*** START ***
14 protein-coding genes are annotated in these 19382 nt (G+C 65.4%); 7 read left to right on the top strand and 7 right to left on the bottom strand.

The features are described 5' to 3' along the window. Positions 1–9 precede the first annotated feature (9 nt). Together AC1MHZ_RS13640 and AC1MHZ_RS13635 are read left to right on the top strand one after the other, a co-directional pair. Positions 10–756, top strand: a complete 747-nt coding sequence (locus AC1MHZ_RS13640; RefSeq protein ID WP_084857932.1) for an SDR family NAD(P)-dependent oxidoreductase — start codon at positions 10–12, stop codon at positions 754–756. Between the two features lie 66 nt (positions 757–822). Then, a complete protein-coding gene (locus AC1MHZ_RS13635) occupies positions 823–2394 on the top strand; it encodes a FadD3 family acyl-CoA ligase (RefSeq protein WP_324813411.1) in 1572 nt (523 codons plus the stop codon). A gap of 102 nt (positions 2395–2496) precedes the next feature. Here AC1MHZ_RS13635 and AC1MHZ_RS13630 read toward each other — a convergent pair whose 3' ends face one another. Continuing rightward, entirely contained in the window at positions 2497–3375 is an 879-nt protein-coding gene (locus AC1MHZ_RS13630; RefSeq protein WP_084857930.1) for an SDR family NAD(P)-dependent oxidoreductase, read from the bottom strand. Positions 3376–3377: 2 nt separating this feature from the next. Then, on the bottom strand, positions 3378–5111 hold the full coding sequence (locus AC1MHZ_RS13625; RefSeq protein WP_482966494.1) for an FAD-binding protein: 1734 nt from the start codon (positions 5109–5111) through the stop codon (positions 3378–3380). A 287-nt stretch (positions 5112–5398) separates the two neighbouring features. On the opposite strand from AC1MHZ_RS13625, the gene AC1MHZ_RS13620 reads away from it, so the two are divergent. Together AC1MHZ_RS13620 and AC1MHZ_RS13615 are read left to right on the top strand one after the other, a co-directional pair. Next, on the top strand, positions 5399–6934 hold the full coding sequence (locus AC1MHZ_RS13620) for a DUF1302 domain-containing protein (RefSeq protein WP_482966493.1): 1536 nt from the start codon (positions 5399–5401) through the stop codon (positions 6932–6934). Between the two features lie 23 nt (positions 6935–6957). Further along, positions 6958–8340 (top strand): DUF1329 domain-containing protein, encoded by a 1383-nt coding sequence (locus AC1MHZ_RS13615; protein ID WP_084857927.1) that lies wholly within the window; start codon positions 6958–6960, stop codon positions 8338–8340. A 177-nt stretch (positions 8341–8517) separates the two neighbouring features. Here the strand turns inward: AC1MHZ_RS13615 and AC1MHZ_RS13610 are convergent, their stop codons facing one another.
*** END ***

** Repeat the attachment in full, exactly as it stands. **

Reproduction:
14 protein-coding genes are annotated in these 19382 nt (G+C 65.4%); 7 read left to right on the top strand and 7 right to left on the bottom strand.

The features are described 5' to 3' along the window. Positions 1–9 precede the first annotated feature (9 nt). Together AC1MHZ_RS13640 and AC1MHZ_RS13635 are read left to right on the top strand one after the other, a co-directional pair. Positions 10–756, top strand: a complete 747-nt coding sequence (locus AC1MHZ_RS13640; RefSeq protein ID WP_084857932.1) for an SDR family NAD(P)-dependent oxidoreductase — start codon at positions 10–12, stop codon at positions 754–756. Between the two features lie 66 nt (positions 757–822). Then, a complete protein-coding gene (locus AC1MHZ_RS13635) occupies positions 823–2394 on the top strand; it encodes a FadD3 family acyl-CoA ligase (RefSeq protein WP_324813411.1) in 1572 nt (523 codons plus the stop codon). A gap of 102 nt (positions 2395–2496) precedes the next feature. Here AC1MHZ_RS13635 and AC1MHZ_RS13630 read toward each other — a convergent pair whose 3' ends face one another. Continuing rightward, entirely contained in the window at positions 2497–3375 is an 879-nt protein-coding gene (locus AC1MHZ_RS13630; RefSeq protein WP_084857930.1) for an SDR family NAD(P)-dependent oxidoreductase, read from the bottom strand. Positions 3376–3377: 2 nt separating this feature from the next. Then, on the bottom strand, positions 3378–5111 hold the full coding sequence (locus AC1MHZ_RS13625; RefSeq protein WP_482966494.1) for an FAD-binding protein: 1734 nt from the start codon (positions 5109–5111) through the stop codon (positions 3378–3380). A 287-nt stretch (positions 5112–5398) separates the two neighbouring features. On the opposite strand from AC1MHZ_RS13625, the gene AC1MHZ_RS13620 reads away from it, so the two are divergent. Together AC1MHZ_RS13620 and AC1MHZ_RS13615 are read left to right on the top strand one after the other, a co-directional pair. Next, on the top strand, positions 5399–6934 hold the full coding sequence (locus AC1MHZ_RS13620) for a DUF1302 domain-containing protein (RefSeq protein WP_482966493.1): 1536 nt from the start codon (positions 5399–5401) through the stop codon (positions 6932–6934). Between the two features lie 23 nt (positions 6935–6957). Further along, positions 6958–8340 (top strand): DUF1329 domain-containing protein, encoded by a 1383-nt coding sequence (locus AC1MHZ_RS13615; protein ID WP_084857927.1) that lies wholly within the window; start codon positions 6958–6960, stop codon positions 8338–8340. A 177-nt stretch (positions 8341–8517) separates the two neighbouring features. Here the strand turns inward: AC1MHZ_RS13615 and AC1MHZ_RS13610 are convergent, their stop codons facing one another.